Settings conducive to reflection
The next theme identified was that a setting should be created for reflective practice in the critical care environment. During the data collection participants made comments on the role of management to create a setting that is conducive to reflection. Boud and Hager (2011) agree that organisations and management influence practitioners' ability to reflect by creating either a restrictive or enabling work environment. The participants agreed on the following comment:
'... if the management structure and the unit is in such a manner that they will allow them [critical care nurses] to have time for reflection, then it will work, but if the environment is not conducive to it, it will not work .'
However, the use of reflection by critical care nurses is not dependent on the organisation and management alone. The setting for reflection is highly influenced by the social environment and relationships amongst critical care nurses and clinical facilitators (Gregory, Hopwood & Boud 2014). The participants perceived the relationship between the critical care nurse and the facilitator as very important, as is evident in the next two statements:
'... if the facilitator doesn't have good relationships with the critical care nurses then reflection will not work ...'
'... your relationship with the critical care nurse is important. You cannot just come in and say: Listen here, I am now the facilitator and you will learn to reflect and you will do it like this. They [critical care nurses] are professionals and adults ...'
Henderson et al. (2011) are of the opinion that a reflective partnership should be formed between the critical care nurse and clinical facilitator to enhance the practice development of both parties.
The findings of this study are limited by the small sample size, as this decreased the capacity to generalise the results. However, the participants were of the opinion that the results of the study were a starting-point for realising reflection in the critical care environment.
Implications for education of critical care nurses
Educators involved in the practice development of qualified critical care nurses could enlighten the stakeholders identified in the study regarding the use and benefits of reflection. Educators should actively engage in reflection to develop their own practice. Critical care nurses should be taught the skill of reflection whilst the educators build an open, honest reflective partnership with them.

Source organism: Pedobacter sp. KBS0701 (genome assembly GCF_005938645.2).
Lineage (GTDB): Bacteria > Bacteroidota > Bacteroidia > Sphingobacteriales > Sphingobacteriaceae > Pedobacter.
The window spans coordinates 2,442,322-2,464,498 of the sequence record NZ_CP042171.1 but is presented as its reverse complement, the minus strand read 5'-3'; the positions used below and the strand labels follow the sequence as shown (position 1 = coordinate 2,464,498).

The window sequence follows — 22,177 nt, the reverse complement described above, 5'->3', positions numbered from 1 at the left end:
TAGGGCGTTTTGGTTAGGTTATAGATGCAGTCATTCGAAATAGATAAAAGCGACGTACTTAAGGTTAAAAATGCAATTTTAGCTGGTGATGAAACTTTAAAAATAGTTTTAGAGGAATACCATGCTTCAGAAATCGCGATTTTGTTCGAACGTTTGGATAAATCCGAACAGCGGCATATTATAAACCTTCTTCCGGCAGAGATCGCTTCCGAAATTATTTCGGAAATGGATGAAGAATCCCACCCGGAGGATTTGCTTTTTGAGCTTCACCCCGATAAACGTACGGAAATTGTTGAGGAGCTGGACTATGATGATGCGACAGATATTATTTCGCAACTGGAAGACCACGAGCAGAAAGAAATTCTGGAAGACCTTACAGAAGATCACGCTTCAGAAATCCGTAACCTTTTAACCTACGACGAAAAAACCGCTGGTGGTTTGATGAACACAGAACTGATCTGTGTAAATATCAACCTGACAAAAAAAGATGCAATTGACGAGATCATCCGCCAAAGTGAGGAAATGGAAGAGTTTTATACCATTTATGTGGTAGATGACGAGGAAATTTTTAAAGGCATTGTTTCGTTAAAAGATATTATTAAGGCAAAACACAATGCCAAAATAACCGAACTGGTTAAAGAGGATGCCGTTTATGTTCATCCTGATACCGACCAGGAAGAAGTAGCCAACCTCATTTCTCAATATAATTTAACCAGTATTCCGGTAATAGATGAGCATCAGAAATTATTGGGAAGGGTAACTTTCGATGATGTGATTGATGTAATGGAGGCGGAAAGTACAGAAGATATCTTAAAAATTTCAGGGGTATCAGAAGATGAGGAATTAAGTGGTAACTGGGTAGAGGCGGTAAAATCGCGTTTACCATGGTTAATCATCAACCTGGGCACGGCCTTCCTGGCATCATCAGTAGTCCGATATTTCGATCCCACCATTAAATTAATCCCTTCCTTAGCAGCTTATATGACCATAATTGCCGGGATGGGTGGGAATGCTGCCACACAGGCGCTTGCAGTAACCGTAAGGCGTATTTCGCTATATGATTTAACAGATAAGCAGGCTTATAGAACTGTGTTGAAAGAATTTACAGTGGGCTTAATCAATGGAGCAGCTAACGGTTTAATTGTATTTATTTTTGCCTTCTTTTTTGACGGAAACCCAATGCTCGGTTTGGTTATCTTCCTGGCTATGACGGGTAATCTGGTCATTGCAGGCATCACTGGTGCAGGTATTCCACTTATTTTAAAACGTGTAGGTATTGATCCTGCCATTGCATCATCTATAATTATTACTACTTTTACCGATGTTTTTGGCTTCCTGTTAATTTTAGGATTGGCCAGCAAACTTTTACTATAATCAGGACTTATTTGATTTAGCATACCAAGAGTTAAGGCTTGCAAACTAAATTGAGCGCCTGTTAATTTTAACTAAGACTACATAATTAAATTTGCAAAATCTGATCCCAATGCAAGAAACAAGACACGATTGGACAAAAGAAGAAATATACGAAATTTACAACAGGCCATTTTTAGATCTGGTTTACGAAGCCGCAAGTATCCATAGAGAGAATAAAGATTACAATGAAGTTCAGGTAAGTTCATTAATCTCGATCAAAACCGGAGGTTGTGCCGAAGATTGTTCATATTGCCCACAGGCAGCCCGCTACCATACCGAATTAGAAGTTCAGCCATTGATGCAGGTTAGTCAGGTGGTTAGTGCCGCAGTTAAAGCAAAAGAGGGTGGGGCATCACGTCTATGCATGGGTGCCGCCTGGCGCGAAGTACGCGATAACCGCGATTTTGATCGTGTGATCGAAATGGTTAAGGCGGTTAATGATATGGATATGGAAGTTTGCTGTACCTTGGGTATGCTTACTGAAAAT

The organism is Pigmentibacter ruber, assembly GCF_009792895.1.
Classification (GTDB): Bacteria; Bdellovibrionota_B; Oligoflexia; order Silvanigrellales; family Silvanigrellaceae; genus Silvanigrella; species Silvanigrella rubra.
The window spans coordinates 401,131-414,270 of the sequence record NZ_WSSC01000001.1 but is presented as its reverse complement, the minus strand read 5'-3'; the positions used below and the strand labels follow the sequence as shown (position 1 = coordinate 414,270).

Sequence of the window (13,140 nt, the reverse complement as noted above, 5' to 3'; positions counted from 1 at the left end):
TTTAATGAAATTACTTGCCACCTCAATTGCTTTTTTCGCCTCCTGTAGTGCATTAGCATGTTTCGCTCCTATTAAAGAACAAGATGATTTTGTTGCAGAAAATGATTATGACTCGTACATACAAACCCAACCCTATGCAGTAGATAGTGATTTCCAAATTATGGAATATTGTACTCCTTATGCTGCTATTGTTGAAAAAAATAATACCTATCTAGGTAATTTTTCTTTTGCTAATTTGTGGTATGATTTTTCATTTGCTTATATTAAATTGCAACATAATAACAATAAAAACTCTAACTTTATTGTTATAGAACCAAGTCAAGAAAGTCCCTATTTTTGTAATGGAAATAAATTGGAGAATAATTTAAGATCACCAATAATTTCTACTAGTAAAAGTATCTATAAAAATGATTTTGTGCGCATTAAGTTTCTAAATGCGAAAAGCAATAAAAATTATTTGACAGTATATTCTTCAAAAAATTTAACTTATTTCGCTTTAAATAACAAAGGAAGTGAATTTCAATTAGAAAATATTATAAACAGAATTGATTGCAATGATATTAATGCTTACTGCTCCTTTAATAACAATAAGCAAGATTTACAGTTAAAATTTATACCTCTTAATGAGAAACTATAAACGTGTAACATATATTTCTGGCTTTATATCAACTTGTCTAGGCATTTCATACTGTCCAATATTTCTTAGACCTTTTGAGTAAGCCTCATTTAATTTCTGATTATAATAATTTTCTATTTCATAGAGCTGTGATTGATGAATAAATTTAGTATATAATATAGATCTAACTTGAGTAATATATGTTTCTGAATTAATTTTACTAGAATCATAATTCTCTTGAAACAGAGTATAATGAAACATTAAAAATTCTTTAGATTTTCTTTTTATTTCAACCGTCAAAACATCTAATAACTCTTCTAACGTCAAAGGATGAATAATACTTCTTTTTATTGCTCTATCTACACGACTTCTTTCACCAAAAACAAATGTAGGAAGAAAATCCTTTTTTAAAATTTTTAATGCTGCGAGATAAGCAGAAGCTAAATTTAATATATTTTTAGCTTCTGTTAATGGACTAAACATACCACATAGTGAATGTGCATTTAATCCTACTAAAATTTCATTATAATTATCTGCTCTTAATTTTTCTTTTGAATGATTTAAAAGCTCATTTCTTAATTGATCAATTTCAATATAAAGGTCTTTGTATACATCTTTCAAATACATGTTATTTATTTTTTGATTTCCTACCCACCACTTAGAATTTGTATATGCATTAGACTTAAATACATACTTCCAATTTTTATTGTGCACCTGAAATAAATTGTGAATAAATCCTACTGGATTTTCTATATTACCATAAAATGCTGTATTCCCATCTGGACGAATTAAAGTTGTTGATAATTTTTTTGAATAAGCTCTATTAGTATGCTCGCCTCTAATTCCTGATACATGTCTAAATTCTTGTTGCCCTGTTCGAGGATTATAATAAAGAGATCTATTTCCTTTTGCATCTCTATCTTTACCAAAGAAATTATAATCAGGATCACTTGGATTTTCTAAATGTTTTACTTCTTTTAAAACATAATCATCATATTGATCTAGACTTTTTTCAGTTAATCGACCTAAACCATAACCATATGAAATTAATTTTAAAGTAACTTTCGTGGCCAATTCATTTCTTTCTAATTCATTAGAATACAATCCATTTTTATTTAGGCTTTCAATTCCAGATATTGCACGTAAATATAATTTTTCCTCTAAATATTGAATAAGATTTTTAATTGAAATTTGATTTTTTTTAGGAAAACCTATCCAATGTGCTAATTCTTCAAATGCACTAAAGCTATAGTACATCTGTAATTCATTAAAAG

This article focused on the requirements for reflection into the critical care environment, as viewed by educators of qualified critical care nurses. The ability of reflection must not be assumed but should be developed. The skill to reflect must be nurtured in a pre-established, reassuring environment, enabling critical care nurses to reflect. In order to create such an environment there should be buy-in from stakeholders to develop reflection and the creation of a setting conducive to reflection.
Should reflection not be realised in practice, critical care nurses will remain passive receivers of information and emancipatory practice and sustainable change will be hindered. Considerably more work needs to be done to determine the views and opinions of critical care nurses and management of the healthcare organisations regarding the use of reflection to improve patient outcomes in the critical care environment.
We would like to acknowledge the support and guidance provided by Dr S. Meyer and Prof. S. Hatting during the proposal development and research period.
The authors declare that they have no financial or personal relationship(s) that may have inappropriately influenced them in writing this article.
C.J.F. (University of Pretoria) was responsible for data collection and analysis and prepared and wrote the manuscript. T.H. (University of Pretoria) was responsible for guidance and supervision with regard to the study and assisted in the reworking of the article.
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Private Bag 667
Received: 04 July 2014
Accepted: 02 Dec. 2014
Published: 09 Mar. 2015